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Ton de Leeuw


16-11-1926 - 31-05-1996


componist, contemporary classical music, electronic mucic and computer music, twelve-tone technique and serialism


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Ton de Leeuw

Ton de Leeuw becomes one of the most important Dutch composers of the 20th century. His early inspirations are Béla Bártòk and Willem Pijper. After completing the national examination in piano, music theory and music history, he turns his attention in the 1950s to serial music. Stimulated by his studies ...
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Mentioned in the biography of

1950   Alex Manassen
1951   Guus Janssen
1953   Jo van den Booren
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Biography Ton de Leeuw

Ton de Leeuw becomes one of the most important Dutch composers of the 20th century. His early inspirations are Béla Bártòk and Willem Pijper. After completing the national examination in piano, music theory and music history, he turns his attention in the 1950s to serial music. Stimulated by his studies with Olivier Messiaen, De Leeuw increasingly immers himself in non-Western music and later also electronic music. Characteristic of his composition is its approach to Eastern music principles from a Western perspective, without imitating Asian music. Block structures, repeated rhythmic and melodic patterns and modality are its most important elements, applied with the clear goal of achieving balance and harmony. The vocal works, in particular, are representative of his aesthetics. Aside from composing, De Leeuw teaches, is a music director at the Netherlands Radio Union and a writer. His book 'Muziek van de Twintigste Eeuw' [Music of the Twentieth Century], published in Utrecht by Oosthoek, is a best-seller in musical circles. Among his best-known students are Jan Vriend, Jos Kunst, Joep Straesser, Bernard van Beurden, Jacques Bank, Daan Manneke, Tristan Keuris, Guus Janssen, Paul Termos, Chiel Meijering, Margriet Hoenderdos, Alex Manassen and Sinta Wullur.

1942 - 1945

Ton de Leeuw (November 16, 1926, Rotterdam) easily masters the piano, but it doesn’t satisfy him. He begins to compose, completing six pieces as a youth during the war, drawing inspiration mainly from the music of Béla Bartók. After chancing upon an Arab station on his radio, he becomes fascinated with the music of people who live, think and feel in thoroughly different terms than do Westerners.


Ton de Leeuw completes the national examination for piano, music theory and music history, and composes the 'Concerto Grosso', for string orchestra. The piece is strongly melodically constructed and has polytonal features. “It is, in fact, a youth work; more inspired by Hindemith than Bartók,” he later says. De Leeuw takes private lessons with Louis Toebosch, Everhard van Beijnum and Henri Geraedts.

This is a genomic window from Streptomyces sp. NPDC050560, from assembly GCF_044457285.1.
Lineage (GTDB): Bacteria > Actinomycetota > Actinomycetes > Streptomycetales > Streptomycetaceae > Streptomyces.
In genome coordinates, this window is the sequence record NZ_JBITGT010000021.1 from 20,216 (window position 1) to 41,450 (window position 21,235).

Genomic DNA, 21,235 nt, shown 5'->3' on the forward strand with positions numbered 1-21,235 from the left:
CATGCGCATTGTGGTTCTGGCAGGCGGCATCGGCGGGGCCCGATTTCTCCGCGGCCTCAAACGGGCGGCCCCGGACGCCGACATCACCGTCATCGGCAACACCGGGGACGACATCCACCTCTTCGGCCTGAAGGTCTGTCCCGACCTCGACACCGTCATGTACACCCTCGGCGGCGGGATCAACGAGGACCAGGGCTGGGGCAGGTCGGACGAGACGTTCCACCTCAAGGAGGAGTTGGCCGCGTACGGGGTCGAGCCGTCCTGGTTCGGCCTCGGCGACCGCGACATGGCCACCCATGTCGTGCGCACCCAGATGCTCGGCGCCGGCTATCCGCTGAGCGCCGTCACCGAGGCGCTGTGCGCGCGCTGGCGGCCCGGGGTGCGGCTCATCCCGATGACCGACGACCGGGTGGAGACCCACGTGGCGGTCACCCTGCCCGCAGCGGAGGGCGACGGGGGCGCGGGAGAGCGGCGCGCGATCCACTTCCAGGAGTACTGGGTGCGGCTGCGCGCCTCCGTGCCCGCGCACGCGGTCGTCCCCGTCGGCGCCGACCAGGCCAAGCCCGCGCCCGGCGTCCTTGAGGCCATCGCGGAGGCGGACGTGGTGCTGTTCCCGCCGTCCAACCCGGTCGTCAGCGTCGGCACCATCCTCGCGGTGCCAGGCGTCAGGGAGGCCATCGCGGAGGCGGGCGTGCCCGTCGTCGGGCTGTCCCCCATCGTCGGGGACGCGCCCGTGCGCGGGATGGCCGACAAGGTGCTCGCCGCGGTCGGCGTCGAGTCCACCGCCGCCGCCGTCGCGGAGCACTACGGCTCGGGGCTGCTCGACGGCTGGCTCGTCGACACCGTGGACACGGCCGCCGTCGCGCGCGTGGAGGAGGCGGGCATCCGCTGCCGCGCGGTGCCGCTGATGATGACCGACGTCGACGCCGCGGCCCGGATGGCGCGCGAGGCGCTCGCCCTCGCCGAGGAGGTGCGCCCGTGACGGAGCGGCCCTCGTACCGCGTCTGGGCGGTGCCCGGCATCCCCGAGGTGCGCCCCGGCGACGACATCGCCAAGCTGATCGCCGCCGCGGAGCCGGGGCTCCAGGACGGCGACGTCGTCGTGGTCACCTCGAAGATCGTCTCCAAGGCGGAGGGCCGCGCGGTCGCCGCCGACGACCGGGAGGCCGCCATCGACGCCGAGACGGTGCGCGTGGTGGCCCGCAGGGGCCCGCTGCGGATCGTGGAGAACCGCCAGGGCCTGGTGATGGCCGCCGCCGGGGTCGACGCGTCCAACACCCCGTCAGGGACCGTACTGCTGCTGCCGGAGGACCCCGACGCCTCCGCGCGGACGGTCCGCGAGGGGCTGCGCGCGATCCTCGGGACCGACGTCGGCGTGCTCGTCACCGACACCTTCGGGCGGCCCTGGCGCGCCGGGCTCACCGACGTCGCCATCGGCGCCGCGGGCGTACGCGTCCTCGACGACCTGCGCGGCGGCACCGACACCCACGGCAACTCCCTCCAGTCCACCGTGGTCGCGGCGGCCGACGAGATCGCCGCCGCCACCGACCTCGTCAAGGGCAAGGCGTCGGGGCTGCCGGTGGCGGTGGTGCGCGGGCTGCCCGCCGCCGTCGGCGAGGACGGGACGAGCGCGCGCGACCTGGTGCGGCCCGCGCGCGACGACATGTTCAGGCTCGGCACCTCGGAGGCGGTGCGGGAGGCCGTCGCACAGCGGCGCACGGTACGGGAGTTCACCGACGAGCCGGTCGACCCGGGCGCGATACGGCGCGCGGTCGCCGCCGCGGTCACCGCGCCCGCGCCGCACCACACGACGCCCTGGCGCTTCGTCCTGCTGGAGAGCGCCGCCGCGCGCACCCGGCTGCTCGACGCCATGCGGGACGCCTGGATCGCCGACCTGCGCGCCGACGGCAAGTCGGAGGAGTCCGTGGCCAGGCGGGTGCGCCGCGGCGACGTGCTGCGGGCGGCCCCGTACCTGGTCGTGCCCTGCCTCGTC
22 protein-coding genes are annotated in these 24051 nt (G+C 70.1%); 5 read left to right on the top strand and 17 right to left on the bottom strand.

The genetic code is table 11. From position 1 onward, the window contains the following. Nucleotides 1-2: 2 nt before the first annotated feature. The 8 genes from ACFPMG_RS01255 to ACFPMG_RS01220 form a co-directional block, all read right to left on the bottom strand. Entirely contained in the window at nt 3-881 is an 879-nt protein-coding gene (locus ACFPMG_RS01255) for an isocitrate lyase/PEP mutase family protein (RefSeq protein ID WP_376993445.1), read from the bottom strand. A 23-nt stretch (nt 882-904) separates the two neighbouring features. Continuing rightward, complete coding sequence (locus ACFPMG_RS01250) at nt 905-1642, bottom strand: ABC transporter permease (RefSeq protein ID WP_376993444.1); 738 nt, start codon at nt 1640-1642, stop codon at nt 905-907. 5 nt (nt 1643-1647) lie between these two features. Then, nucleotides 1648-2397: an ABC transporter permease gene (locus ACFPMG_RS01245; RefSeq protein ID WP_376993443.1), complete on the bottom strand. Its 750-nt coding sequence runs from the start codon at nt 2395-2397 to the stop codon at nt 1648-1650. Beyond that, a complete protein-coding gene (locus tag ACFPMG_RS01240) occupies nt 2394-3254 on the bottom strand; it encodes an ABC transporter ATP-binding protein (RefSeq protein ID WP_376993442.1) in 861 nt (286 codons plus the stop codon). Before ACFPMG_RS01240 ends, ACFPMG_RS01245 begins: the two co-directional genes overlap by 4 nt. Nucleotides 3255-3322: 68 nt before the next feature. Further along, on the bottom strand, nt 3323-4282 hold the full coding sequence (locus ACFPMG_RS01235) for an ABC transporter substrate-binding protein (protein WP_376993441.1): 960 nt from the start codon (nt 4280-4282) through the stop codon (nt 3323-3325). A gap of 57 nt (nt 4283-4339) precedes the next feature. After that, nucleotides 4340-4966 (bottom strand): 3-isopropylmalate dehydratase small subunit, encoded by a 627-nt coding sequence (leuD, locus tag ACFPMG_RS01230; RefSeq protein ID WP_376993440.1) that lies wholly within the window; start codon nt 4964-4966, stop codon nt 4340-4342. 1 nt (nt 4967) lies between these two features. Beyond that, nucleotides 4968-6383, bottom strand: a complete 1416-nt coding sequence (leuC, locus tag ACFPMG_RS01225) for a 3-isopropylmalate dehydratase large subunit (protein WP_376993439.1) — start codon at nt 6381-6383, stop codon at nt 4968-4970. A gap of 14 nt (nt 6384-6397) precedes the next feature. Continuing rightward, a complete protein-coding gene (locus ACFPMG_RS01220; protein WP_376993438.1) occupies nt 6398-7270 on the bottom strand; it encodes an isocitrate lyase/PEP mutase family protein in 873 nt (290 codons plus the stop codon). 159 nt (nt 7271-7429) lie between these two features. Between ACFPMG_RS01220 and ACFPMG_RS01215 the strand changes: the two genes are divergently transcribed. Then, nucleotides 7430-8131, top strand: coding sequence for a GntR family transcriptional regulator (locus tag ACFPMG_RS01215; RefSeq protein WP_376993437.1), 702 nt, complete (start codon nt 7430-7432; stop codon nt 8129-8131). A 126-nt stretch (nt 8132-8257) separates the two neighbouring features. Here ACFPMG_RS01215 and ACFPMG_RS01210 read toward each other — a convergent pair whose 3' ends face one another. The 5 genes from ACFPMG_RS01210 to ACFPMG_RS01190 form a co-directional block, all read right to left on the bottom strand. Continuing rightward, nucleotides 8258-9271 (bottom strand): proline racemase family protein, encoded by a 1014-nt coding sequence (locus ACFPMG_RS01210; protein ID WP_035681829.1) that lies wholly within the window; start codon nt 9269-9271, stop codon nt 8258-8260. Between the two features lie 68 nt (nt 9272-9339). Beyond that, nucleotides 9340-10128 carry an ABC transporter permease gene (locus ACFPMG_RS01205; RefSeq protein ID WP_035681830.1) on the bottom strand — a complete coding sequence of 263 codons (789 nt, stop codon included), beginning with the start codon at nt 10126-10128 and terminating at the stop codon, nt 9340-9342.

Louis Toebosch

1947 - 1949

De Leeuw takes composition lessons from Henk Badings and becomes engrossed with electronic music. In the 1950s, the two lay the foundation for electronic composition at the Philips Physics Laboratory.

Henk Badings

1949 - 1950

De Leeuw studies non-Western music and orchestration in Paris with Olivier Messiaen. He also has lessons in orchestration with Thomas de Hartmann and becomes inspired by the avant-gardists Pierre Schaeffer and René Leibowitz.

1950 - 1954

Ton de Leeuw studies with the ethnomusicologist Jaap Kunst at the University of Amsterdam. From Kunst, De Leeuw learns that Eastern music does not develop, but simply is: its essence lies in the experience of the moment itself, not in its relation to what came before or is yet to come. De Leeuw spends much time in the library of the Royal Tropical Institute. He composes the 'Three African Etudes' (1954), for piano, based on African rhythmic patterns. The music leans toward modality, is free of the harmonic tensions characteristic of Western music, and in consequence has a static quality.

1954 - 1959

De Leeuw works as a music director at the Netherlands Radio Union (later the Netherlands Broadcasting Foundation). He is awarded the Prix d’Italia for the “radiophonic oratorio” 'Job' (1956). This work still bears traces of Western expressiveness. In 1958, he receives the Prix des Jeunesses Musicales for the 'String Quartet' (1958), a work in which he clearly tries to connect with the then-fashionable serial mode of composition.

1959 - 1960